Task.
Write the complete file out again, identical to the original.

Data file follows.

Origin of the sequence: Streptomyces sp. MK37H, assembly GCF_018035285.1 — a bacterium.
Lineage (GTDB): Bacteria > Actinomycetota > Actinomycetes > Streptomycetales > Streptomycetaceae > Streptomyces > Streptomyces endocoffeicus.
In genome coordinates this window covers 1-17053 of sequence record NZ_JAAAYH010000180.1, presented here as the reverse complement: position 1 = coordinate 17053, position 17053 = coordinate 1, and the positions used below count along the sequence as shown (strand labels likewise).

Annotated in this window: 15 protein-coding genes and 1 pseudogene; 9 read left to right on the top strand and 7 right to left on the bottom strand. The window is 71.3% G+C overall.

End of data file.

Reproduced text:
Origin of the sequence: Streptomyces sp. MK37H, assembly GCF_018035285.1 — a bacterium.
Lineage (GTDB): Bacteria > Actinomycetota > Actinomycetes > Streptomycetales > Streptomycetaceae > Streptomyces > Streptomyces endocoffeicus.
In genome coordinates this window covers 1-17053 of sequence record NZ_JAAAYH010000180.1, presented here as the reverse complement: position 1 = coordinate 17053, position 17053 = coordinate 1, and the positions used below count along the sequence as shown (strand labels likewise).

Annotated in this window: 15 protein-coding genes and 1 pseudogene; 9 read left to right on the top strand and 7 right to left on the bottom strand. The window is 71.3% G+C overall.